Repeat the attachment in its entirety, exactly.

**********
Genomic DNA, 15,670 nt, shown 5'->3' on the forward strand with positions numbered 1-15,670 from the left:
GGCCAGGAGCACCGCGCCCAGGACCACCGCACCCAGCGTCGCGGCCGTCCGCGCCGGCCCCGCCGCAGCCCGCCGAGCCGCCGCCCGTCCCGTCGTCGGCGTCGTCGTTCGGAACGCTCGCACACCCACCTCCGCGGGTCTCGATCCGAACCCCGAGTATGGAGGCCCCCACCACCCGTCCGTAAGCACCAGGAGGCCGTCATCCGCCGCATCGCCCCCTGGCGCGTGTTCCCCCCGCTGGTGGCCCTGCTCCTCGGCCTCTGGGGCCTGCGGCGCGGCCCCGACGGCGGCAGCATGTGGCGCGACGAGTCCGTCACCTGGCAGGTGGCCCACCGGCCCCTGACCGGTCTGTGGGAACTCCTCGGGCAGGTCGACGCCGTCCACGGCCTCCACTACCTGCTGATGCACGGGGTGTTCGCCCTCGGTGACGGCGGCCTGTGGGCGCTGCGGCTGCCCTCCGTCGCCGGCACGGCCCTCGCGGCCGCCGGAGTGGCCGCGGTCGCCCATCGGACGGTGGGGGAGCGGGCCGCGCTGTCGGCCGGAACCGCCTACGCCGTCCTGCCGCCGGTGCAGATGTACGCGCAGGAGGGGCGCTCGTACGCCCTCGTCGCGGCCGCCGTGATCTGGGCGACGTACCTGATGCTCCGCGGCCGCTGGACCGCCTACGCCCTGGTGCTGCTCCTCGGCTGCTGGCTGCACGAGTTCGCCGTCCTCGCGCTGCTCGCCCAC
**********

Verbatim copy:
Genomic DNA, 15,670 nt, shown 5'->3' on the forward strand with positions numbered 1-15,670 from the left:
GGCCAGGAGCACCGCGCCCAGGACCACCGCACCCAGCGTCGCGGCCGTCCGCGCCGGCCCCGCCGCAGCCCGCCGAGCCGCCGCCCGTCCCGTCGTCGGCGTCGTCGTTCGGAACGCTCGCACACCCACCTCCGCGGGTCTCGATCCGAACCCCGAGTATGGAGGCCCCCACCACCCGTCCGTAAGCACCAGGAGGCCGTCATCCGCCGCATCGCCCCCTGGCGCGTGTTCCCCCCGCTGGTGGCCCTGCTCCTCGGCCTCTGGGGCCTGCGGCGCGGCCCCGACGGCGGCAGCATGTGGCGCGACGAGTCCGTCACCTGGCAGGTGGCCCACCGGCCCCTGACCGGTCTGTGGGAACTCCTCGGGCAGGTCGACGCCGTCCACGGCCTCCACTACCTGCTGATGCACGGGGTGTTCGCCCTCGGTGACGGCGGCCTGTGGGCGCTGCGGCTGCCCTCCGTCGCCGGCACGGCCCTCGCGGCCGCCGGAGTGGCCGCGGTCGCCCATCGGACGGTGGGGGAGCGGGCCGCGCTGTCGGCCGGAACCGCCTACGCCGTCCTGCCGCCGGTGCAGATGTACGCGCAGGAGGGGCGCTCGTACGCCCTCGTCGCGGCCGCCGTGATCTGGGCGACGTACCTGATGCTCCGCGGCCGCTGGACCGCCTACGCCCTGGTGCTGCTCCTCGGCTGCTGGCTGCACGAGTTCGCCGTCCTCGCGCTGCTCGCCCAC